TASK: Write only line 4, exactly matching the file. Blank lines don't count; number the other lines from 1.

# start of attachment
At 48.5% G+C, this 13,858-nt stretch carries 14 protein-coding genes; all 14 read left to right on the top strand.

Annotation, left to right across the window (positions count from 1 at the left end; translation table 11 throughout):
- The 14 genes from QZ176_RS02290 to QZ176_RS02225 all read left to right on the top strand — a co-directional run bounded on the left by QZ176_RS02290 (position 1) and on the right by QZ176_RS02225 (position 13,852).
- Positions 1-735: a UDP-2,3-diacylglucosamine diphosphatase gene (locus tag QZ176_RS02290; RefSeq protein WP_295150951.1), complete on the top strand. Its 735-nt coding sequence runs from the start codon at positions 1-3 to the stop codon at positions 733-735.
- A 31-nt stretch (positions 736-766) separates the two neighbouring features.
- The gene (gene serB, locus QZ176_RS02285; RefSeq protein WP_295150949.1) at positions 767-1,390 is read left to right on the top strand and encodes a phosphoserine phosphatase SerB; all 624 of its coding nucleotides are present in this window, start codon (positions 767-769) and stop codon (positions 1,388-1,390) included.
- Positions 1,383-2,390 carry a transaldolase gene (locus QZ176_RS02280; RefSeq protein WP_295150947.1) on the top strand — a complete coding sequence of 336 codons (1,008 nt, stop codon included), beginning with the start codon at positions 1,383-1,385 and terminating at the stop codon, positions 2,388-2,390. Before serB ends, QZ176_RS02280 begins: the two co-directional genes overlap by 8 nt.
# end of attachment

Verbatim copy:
- Positions 1-735: a UDP-2,3-diacylglucosamine diphosphatase gene (locus tag QZ176_RS02290; RefSeq protein WP_295150951.1), complete on the top strand. Its 735-nt coding sequence runs from the start codon at positions 1-3 to the stop codon at positions 733-735.